Word of the Day



1. one of the parts on a bird, insect, or bat that move up and down and allow it to fly. Birds have two wings, but insects have either two or four wings.
a. the meat from the wing of a chicken etc, eaten as food
2. one of the long flat parts on both sides of a plane that allow it to fly

Origin and usage

The word wing likely derives from the Old Norse word ‘vængr’ meaning ‘wing of a bird’. It first appeared in English sometime in the late 12th century. While the use of wing originally referred exclusively to birds, its meaning has since been extended to refer to insects, bats and aircraft.


The word wing has many different meanings, but the most frequent is when it’s used to describe the part of an animal or a plane that helps it to fly. Birds and aircraft typically have two wings, while insects can have two pairs of wings, for a total of four.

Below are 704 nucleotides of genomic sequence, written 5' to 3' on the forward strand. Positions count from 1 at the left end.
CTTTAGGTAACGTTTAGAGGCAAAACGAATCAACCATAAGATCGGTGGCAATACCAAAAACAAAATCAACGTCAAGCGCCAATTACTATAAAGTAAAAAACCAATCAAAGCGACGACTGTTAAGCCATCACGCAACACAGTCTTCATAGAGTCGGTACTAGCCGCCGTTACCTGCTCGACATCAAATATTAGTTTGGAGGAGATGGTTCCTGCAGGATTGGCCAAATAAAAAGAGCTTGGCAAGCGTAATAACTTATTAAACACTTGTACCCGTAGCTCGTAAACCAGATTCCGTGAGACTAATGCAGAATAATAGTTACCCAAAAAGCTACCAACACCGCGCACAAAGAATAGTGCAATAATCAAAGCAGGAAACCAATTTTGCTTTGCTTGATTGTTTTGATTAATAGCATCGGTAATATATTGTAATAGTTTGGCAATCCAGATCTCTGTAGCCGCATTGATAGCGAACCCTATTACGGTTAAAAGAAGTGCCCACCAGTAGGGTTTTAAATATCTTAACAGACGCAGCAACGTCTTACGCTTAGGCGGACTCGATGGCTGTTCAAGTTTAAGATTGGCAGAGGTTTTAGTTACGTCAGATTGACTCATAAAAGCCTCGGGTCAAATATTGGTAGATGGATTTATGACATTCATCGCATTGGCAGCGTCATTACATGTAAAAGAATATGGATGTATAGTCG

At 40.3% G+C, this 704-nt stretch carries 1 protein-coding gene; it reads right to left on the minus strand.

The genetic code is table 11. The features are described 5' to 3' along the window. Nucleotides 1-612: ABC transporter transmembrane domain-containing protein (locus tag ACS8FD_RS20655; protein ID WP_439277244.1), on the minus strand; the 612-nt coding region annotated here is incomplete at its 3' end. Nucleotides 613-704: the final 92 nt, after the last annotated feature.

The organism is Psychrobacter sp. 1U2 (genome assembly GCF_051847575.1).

In the natural world, wings have evolved in reptiles, mammals, insects and, of course, birds. Using their strong muscles and light bones to power their wings, these animals are able to thrust their bodies into the sky. Because of their specific shape, wings force fast-moving air to pass over them, catching slow-moving air beneath them in a process that creates ‘lift’. This is the scientific principle of aerodynamics which is used in the design of aeroplane wings.


“You were born with wings. You are not meant for crawling, so don’t. You have wings. Learn to use them and fly.”


“No bird soars too high if he soars with his own wings.”

(William Blake)

View the full definition in the Macmillan Dictionary.

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Macmillan Dictionary

Macmillan Dictionary

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